The tribe’s chairman, Cedric Cromwell, also hailed Wednesday’s vote.

    He said that the tribe “suffered so much in the past from the United States’ failure to protect our land — today the House of Representatives acted to change that history, and to help us take one step closer toward a better and more secure future for the Mashpee people.”

    However, the future of the proposed First Light Resort and Casino still has question marks.

    The casino’s financial backer, the Malaysian gambling outfit Genting, has booked an impairment loss of more than $400 million.

    The legislation now heads to the Senate. If it passes, the president could veto the bill.

    Asked about the bill’s chances in the Senate, Keating said, “I’m more hopeful — given the margin” of the House vote.

    Joe Baerlein, a spokesman for Mass Gaming and Entertainment, a company that wants to build a $800 million casino in Brockton and opposes the tribe’s gambling plan, expects the legislation to ultimately fail.

    “This action today is a false hope, and the reality is it’s not going to go anywhere,” he said on Wednesday.

    Baerlein called the bill “a back-door approach by the Mashpee tribe,” a characterization Keating rejected.

    Baerlein said that if the tribe thought it had a solid argument for reservation status, it would have appealed the 2016 court ruling.

    It did not, he said, “because they know they don’t have a good case on land trust designation.”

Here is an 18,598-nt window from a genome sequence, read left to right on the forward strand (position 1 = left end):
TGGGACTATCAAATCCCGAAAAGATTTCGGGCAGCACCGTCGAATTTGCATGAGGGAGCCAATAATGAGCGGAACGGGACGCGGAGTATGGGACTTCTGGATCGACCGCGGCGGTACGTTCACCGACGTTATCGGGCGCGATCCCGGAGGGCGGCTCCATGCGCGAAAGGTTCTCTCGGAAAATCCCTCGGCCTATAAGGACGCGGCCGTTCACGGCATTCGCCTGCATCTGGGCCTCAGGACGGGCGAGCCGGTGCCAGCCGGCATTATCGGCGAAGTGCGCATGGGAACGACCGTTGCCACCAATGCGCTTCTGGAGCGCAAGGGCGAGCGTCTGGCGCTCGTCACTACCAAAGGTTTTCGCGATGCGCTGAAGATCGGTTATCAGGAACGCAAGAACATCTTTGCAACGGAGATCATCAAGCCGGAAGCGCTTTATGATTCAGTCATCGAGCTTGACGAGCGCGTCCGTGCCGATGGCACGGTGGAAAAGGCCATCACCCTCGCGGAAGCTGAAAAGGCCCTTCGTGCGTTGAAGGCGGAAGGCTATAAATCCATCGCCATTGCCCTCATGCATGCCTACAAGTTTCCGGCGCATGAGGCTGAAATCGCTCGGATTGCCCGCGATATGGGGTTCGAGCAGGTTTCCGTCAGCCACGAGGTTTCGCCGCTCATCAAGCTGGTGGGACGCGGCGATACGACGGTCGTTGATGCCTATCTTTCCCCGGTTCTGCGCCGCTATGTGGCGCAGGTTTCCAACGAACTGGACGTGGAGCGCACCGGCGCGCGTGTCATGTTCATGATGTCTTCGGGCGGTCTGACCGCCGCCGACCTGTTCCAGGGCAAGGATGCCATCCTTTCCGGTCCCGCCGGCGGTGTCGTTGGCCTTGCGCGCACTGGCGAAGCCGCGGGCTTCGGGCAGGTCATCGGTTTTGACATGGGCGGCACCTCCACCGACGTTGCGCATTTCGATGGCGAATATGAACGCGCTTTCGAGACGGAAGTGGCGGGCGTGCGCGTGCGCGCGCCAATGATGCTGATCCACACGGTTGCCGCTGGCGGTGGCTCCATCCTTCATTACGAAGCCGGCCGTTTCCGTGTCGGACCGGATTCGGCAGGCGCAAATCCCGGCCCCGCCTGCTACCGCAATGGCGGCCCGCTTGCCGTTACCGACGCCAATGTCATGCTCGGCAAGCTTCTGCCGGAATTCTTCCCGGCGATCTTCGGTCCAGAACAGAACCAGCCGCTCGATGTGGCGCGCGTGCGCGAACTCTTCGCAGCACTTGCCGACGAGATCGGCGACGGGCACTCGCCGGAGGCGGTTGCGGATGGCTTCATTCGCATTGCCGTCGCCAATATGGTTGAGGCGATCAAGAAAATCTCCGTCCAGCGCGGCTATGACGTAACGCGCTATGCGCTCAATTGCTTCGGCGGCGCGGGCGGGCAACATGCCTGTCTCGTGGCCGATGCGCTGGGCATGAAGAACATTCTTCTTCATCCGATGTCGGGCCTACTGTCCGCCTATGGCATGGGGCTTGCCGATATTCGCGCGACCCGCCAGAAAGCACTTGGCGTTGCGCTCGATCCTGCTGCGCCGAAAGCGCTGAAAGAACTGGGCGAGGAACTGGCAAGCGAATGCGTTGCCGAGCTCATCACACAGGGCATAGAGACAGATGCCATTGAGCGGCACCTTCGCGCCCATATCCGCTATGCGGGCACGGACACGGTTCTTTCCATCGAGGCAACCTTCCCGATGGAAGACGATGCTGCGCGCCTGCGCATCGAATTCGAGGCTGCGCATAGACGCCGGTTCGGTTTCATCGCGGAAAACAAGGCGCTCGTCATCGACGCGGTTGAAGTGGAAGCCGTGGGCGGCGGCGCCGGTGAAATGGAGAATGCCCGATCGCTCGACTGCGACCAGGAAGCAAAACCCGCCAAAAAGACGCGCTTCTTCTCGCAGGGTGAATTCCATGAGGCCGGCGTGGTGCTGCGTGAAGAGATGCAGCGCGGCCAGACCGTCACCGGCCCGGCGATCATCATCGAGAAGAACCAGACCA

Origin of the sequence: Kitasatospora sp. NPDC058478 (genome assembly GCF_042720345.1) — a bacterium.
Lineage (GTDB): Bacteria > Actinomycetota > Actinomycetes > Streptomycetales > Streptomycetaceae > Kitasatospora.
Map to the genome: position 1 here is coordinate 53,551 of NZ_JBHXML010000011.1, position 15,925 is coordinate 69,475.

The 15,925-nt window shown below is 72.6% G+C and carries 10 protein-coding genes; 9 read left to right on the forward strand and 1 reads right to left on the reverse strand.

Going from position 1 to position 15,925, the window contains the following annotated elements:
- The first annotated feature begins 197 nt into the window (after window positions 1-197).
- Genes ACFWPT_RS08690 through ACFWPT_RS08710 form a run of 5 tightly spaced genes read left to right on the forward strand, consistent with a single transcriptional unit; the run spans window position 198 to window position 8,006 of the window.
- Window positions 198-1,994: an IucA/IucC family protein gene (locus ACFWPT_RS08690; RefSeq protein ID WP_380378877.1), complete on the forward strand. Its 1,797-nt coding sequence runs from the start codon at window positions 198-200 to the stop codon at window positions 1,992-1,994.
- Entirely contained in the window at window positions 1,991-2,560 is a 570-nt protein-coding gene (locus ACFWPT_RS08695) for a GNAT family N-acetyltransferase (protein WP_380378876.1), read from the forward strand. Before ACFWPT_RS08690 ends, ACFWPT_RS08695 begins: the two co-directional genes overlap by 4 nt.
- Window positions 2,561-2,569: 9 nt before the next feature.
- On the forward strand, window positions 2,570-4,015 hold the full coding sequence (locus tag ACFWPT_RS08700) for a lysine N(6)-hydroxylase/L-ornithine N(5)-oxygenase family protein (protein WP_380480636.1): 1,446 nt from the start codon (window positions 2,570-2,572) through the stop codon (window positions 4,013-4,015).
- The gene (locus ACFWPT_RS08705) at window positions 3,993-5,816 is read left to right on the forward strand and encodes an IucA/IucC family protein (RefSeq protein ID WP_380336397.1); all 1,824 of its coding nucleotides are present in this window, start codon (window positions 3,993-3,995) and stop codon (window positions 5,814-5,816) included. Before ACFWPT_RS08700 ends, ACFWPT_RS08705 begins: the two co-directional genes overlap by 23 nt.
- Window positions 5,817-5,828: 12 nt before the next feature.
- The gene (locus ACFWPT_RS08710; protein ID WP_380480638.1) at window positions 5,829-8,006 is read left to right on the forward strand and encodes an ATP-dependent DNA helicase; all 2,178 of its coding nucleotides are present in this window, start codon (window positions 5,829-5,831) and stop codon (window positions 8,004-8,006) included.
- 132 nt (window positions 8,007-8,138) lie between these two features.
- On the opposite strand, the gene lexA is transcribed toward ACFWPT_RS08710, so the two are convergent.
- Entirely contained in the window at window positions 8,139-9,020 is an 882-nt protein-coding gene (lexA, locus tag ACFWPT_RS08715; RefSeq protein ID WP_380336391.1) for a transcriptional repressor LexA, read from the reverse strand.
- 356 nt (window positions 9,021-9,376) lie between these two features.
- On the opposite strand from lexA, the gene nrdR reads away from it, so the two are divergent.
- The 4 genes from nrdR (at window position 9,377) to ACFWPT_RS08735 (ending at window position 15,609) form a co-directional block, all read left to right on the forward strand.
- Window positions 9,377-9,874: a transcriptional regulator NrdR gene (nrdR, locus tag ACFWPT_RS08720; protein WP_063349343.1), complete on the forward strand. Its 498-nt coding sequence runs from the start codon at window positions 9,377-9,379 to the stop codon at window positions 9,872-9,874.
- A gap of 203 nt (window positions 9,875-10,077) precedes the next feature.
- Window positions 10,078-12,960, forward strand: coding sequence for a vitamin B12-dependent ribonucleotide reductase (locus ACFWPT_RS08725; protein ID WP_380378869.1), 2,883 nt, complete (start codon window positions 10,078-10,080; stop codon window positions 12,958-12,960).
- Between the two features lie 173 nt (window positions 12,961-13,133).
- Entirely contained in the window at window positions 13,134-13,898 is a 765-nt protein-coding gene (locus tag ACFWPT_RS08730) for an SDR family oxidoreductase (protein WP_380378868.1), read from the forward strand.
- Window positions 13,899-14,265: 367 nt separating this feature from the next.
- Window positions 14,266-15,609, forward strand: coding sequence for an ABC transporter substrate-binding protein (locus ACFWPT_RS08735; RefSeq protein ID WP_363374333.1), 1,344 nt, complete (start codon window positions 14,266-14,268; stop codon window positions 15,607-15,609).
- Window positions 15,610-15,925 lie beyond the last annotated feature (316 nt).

Keating chalks up Trump’s opposition to his “well-documented alliance” with a Rhode Island casino lobbyist.

    “The President tried to sink an entire tribe for overtly corrupt reasons,” he said in his statement.

    According to the Associated Press, a lobbying firm cofounded by Matt Schlapp, a Trump supporter who chairs the American Conservative Union, represents Twin River Management Group, which owns Twin River Casino Hotel in Lincoln, R.I., and Tiverton Casino Hotel in Tiverton, R.I.

    A federal lobbying report provided to the Globe says that Schlapp’s firm received $30,000 from Twin River for lobbying during the first quarter of this year.

    Schlapp is the husband of the White House strategic communications director, Mercedes Schlapp.

    There was also pushback from Rhode Island’s two congressmen, both of whom are Democrats.

    Representatives David Cicilline and James Langevin wrote to their House colleagues to oppose the bill, noting the proposed tribal casino’s proximity to their state.

    “Although we sympathize with the Mashpee’s situation,” they wrote, “we are opposed to H.R. 312 because it would hurt Rhode Island’s economy and it would set a horrible precedent by encouraging other tribes to ask for their own carve-out from Congress.”

    The legislation would mark the first time Congress “has reversed a federal court decision that a tribe did not meet the legal standard to have land taken into trust,” according to the letter.

    This story has been updated.

    McDonald can be reached at daniel.mcdonald@globe.com. Follow him on Twitter @Danny__McDonald.